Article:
According to CoinHolmes, PeckShield’s anti-fraud situational awareness system, there were 11 fraud-related security incidents in April.
In the context of the booming blockchain finance and digital currencies, virtual currency fraud is fast updating, difficult to track and easy to launder, which brings new challenges to the global police, PeckShield has collected and observed 2 new types of typical cases.
Forged identity documents, millions of virtual currencies stolen
A “hacker gang” invaded a virtual currency platform, stole user information, forged documents, and then stole 10 million yuan worth of radar coins from the account by replacing the cell phone card at a business office. A few days ago, this criminal gang was caught by the Longgang Public Security Bureau of Daqing City Public Security Bureau, according to the police, such criminal means in the country are very rare, the first such case cracked in Heilongjiang.
It is reported that this “hacker gang” mainly to forge documents to replenish other people’s cell phone cards for profit, headed by Zhang, Li, Lin, Tang, Kwong, Li for the downline, Zhang and a line, to provide him with the target person cell phone number.
Before the crime, Zhang obtained Liu’s cell phone number from the line, first contacted the downline Kwong, through the cell phone number to check the owner’s identity information, and then for fake documents; then contacted the downline Li Moumou, saying he needed to find someone to go to the location of the cell phone number to replace the card. After Kwong obtained Li’s crown-free photo and made a fake document, Zhang contacted Tang to lead Li to take the fake document for a replacement card.
In addition, Zhang’s online Zhang Moujie, responsible for providing him with the need to replace the cell phone number, a successful replacement, the virtual currency bound within this cell phone card number, according to the equivalent of 30% of the RMB commission to him. “Zhang Moujie and I said, this time earned hundreds of thousands of dollars.” The case, Zhang from Zhang Moujie profit of 170,000 yuan, and then distributed.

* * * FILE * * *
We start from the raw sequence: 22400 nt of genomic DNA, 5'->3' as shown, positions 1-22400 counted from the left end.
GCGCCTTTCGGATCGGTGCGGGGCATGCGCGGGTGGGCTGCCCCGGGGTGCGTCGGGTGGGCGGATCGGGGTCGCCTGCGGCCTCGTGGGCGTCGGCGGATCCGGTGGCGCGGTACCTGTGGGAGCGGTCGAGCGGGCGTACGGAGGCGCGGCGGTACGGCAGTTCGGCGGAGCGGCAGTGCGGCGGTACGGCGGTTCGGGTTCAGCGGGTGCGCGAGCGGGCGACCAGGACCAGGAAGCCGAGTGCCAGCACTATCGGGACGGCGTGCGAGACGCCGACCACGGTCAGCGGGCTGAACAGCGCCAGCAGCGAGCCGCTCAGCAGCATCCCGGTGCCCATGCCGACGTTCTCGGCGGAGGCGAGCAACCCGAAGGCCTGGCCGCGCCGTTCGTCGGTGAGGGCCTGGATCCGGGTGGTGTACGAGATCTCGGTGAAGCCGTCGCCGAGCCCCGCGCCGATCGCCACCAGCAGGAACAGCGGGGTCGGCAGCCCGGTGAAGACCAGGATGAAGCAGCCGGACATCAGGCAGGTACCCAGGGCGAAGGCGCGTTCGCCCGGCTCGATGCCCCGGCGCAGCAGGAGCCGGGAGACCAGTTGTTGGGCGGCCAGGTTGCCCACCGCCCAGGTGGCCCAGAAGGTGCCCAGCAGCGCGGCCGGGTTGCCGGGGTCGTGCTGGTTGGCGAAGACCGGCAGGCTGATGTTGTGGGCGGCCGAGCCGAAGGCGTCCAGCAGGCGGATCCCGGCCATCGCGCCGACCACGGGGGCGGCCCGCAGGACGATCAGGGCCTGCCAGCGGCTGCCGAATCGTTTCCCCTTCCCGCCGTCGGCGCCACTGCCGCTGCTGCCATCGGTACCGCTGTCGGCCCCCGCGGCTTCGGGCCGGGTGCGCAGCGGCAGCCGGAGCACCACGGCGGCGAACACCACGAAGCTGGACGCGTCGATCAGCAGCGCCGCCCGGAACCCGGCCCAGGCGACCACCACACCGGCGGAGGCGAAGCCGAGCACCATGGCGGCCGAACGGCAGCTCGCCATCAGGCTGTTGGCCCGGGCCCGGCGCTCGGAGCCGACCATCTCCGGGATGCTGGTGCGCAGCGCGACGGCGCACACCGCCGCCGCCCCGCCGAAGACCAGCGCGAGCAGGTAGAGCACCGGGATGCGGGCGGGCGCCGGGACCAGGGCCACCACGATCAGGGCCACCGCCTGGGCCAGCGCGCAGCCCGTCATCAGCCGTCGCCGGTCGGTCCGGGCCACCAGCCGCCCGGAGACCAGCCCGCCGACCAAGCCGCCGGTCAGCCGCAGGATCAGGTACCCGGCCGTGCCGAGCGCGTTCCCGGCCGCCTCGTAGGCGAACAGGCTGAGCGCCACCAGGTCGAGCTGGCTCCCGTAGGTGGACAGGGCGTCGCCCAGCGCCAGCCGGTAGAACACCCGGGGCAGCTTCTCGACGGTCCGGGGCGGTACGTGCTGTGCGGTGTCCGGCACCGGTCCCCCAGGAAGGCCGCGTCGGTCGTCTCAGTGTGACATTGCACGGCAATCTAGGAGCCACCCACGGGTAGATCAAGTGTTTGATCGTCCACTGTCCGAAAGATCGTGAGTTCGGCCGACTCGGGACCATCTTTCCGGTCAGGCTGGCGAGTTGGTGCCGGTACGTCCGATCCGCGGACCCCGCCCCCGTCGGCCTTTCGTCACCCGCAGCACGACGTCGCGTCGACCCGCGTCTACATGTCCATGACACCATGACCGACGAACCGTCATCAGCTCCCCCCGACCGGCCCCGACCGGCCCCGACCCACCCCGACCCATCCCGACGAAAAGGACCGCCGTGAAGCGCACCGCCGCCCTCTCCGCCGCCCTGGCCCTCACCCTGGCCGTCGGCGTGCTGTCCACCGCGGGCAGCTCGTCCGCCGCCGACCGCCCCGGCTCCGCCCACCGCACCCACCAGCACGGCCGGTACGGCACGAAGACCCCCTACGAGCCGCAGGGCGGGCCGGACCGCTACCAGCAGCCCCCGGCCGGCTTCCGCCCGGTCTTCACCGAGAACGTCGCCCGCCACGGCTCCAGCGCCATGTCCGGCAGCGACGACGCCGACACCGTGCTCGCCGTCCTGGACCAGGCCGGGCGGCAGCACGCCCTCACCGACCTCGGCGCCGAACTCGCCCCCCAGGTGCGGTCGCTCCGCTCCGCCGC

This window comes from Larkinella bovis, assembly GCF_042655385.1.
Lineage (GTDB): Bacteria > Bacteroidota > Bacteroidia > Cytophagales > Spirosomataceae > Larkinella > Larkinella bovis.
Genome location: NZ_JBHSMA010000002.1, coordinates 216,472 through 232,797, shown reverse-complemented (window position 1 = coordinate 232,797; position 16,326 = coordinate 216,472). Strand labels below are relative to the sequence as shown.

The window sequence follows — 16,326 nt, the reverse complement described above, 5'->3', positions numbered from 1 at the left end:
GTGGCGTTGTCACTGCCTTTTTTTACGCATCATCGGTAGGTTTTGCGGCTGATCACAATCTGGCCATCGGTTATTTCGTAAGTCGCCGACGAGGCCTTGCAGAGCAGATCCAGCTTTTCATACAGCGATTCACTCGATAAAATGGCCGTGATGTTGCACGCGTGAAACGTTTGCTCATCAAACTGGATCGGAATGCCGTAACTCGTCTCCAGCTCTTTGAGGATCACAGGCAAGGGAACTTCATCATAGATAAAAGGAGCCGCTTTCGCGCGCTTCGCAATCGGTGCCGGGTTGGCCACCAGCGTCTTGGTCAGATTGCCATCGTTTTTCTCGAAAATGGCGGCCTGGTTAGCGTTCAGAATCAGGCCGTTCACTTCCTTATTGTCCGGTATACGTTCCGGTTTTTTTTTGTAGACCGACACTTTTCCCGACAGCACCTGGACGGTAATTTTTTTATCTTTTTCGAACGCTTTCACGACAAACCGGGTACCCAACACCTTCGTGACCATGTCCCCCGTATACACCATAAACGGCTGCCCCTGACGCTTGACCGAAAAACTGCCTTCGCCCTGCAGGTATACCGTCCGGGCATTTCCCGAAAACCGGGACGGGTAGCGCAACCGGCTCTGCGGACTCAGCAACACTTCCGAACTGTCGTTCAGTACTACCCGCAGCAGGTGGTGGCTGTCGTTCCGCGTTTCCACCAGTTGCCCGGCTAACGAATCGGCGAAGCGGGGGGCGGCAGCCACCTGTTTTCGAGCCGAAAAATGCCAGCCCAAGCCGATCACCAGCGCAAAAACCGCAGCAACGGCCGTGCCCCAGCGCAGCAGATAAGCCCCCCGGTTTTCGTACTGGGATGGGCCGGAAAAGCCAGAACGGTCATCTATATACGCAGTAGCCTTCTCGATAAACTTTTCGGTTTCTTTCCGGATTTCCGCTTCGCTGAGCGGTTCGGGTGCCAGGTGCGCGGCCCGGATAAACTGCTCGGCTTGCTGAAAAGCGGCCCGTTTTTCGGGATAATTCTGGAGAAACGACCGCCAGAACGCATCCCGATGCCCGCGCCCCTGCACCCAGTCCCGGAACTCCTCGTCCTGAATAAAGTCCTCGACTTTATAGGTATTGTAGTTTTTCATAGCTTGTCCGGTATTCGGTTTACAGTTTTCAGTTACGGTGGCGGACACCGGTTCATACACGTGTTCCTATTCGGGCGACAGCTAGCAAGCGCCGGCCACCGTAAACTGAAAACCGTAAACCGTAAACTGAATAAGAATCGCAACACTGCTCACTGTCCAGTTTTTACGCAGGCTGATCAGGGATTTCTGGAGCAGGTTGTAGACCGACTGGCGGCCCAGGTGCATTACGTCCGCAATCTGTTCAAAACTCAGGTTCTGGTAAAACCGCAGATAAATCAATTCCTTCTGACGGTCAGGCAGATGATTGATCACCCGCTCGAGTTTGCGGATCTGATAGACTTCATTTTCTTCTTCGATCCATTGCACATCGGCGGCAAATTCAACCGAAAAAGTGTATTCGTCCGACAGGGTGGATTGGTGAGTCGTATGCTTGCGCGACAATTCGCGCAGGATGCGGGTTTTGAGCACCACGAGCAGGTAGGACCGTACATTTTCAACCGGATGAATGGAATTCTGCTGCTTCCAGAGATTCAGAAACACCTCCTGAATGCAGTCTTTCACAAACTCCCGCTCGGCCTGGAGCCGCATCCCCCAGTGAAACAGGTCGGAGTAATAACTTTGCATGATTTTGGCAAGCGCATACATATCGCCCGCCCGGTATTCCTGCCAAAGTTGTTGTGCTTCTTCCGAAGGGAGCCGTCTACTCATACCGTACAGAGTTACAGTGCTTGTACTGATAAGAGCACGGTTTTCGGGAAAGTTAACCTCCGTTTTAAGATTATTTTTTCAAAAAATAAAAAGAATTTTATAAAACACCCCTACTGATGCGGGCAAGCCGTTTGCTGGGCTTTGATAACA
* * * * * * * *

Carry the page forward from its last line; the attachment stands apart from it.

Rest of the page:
The company has been able to steal 50 million virtual currency assets by self-taught programming “hackers”.
After purchasing thousands of ethereum (ETH) virtual currency assets, Zhang of Neijiang, Sichuan Province, kept them in his cell phone and kept the private key close to him, hoping to invest and increase the value. On September 25 last year, he discovered that all these Ether had been transferred away. On April 14 this year, according to information from the Neijiang Public Security Bureau, his Ether was stolen by a man who taught himself hacking skills. With the current market price estimation, the value of his stolen blockchain assets is about 55 million yuan. At present, the suspect has been arrested by execution.
Prevention and Tips: The operation mechanism of virtual currency has natural characteristics of decentralization, anonymity and real-time. Decentralization makes it far more difficult to track the flow of a virtual currency than in a centralized state, which makes it difficult to collect a complete chain of evidence due to the difficulty of obtaining clues; real-time means that asset transfer and money laundering are initiated and completed anywhere in the world at millisecond speed, which makes the police extremely passive in the investigation process and difficult to accurately grasp the flow of funds.
Posted by:CoinYuppie，Reprinted with attribution to:https://coinyuppie.com/layer-2-first-hacking-incident-fraud-new-tricks-to-steal-coins-with-fake-ids/